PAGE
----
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dd skip= misbehavior

From: Solar Designer
Subject: dd skip= misbehavior
Date: Mon, 27 Mar 2006 05:33:48 +0400
User-agent: Mutt/


I am not sure whether this is a bug or not, but it's behavior I did not

In coreutils 5.94, as well as in older versions, dd.c: skip() does:

/* Throw away RECORDS blocks of BLOCKSIZE bytes on file descriptor FDESC,
   which is open with read permission for FILE.  Store up to BLOCKSIZE
   bytes of the data at a time in BUF, if necessary.  RECORDS must be
   nonzero.  If fdesc is STDIN_FILENO, advance the input offset.
   Return the number of records remaining, i.e., that were not skipped
   because EOF was reached.  */

static uintmax_t
skip (int fdesc, char const *file, uintmax_t records, size_t blocksize,
      char *buf)
          ssize_t nread = iread (fdesc, buf, blocksize);
          if (fdesc == STDIN_FILENO)
            advance_input_offset (nread);
      while (--records != 0);

      return records;

Now, what happens when nread is smaller than blocksize?  The input
offset is advanced properly, however only the requested number of
_partial_ records is skipped before dd starts to actually copy data from
its input to its output.

The particular command I was using was:

ssh address@hidden 'cat hda2.gz' | gzip -d | dd bs=1024k of=/dev/hda2 
skip=33000 seek=33000

I wanted to skip the first 33,000 MB, then restore the remainder of the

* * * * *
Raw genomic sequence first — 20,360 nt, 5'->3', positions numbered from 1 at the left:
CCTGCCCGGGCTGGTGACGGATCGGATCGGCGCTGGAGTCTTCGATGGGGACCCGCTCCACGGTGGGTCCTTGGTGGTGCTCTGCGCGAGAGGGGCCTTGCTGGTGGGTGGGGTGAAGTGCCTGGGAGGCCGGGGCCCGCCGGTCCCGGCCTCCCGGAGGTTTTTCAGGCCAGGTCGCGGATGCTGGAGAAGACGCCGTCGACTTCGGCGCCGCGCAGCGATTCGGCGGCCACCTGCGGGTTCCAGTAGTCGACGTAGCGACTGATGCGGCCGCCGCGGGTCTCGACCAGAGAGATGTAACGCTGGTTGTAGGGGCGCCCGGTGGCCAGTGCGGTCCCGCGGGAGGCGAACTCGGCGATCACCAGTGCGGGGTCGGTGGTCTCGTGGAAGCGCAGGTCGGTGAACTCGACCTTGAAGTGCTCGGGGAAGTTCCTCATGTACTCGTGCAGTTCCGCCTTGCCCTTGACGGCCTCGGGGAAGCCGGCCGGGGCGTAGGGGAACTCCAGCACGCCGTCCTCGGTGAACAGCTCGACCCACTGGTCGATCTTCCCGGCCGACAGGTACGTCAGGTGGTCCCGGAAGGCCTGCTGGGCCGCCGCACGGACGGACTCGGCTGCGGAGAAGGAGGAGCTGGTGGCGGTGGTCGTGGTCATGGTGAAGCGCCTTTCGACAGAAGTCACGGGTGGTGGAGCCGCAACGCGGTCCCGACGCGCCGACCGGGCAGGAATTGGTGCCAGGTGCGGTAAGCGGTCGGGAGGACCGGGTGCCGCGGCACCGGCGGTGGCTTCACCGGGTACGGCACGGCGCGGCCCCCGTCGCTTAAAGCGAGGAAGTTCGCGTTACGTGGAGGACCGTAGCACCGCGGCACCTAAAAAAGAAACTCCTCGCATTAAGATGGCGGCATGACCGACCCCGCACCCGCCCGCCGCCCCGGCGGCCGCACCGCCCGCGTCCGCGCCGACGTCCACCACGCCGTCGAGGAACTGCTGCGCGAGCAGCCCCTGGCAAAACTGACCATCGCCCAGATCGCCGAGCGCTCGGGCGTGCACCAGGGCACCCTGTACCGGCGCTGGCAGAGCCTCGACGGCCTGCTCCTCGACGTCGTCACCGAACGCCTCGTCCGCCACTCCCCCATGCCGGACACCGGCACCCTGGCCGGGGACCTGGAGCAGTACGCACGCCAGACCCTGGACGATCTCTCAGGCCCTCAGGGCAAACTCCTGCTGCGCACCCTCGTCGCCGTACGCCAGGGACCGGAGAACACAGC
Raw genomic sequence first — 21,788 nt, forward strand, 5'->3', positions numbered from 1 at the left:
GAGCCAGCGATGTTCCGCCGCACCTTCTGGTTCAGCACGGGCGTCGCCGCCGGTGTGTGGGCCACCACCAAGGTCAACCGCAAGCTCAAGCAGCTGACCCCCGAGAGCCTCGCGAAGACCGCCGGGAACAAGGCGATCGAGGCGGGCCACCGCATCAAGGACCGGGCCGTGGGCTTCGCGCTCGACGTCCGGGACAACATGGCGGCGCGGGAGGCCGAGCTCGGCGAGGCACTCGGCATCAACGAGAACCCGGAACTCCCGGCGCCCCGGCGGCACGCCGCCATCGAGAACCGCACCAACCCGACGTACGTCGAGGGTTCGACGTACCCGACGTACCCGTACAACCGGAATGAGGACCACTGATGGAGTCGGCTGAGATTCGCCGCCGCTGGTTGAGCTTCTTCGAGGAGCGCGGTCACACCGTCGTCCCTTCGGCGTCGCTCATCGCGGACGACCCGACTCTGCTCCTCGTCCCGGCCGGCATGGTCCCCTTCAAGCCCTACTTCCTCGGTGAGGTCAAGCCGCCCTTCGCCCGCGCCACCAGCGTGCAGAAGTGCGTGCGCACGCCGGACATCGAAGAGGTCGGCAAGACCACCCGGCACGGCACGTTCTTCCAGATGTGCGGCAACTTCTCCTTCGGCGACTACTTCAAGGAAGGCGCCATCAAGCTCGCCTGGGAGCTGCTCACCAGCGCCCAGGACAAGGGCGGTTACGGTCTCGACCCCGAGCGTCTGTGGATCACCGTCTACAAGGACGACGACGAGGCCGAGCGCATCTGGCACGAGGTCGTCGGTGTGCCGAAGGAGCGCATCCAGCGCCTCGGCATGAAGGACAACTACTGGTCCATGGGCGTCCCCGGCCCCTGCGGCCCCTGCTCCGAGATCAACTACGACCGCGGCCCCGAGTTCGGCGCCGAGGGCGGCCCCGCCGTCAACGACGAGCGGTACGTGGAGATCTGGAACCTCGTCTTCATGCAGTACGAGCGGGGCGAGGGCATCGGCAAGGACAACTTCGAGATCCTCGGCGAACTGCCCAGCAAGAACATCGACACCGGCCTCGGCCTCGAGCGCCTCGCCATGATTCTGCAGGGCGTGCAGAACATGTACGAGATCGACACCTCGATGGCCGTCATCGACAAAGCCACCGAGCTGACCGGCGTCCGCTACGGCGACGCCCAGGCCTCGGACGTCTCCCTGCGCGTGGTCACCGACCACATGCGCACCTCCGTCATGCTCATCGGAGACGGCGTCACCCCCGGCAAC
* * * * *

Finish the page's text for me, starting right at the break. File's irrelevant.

partition from the backup copy.  However, gzip was making the data
available in 32 KB blocks, so only 33,000 of 32 KB blocks - not of 1 MB
blocks - were skipped on input, and the wrong data got written at
33,000 MB into the target partition.  The command ended with:

dd: writing `/dev/hda2': No space left on device

although the size of compressed data in hda2.gz exactly matched the
target partition size - that's another effect of the same problem.

POSIX.1-2001 does not appear to explicitly specify the behavior of
skip= with partial reads.  It defines skip= as follows:

             Skip n input blocks (using the specified input block size)
             before starting to copy. On seekable files, the implementation
             shall read the blocks or seek past them; on non-seekable files,
             the blocks shall be read and the data shall be discarded.

However, it gives this example:

     The following command:

 dd ibs=10 skip=1

     strips the first 10 bytes from standard input.

Notice that they said "the first 10 bytes", with no exceptions - does
this mean that this command should skip the first 10 bytes even if the
first read() returns only 5 bytes?

Alexander Peslyak <solar at openwall.com>
GPG key ID: B35D3598  fp: 6429 0D7E F130 C13E C929  6447 73C3 A290 B35D 3598
http://www.openwall.com - bringing security into open computing environments

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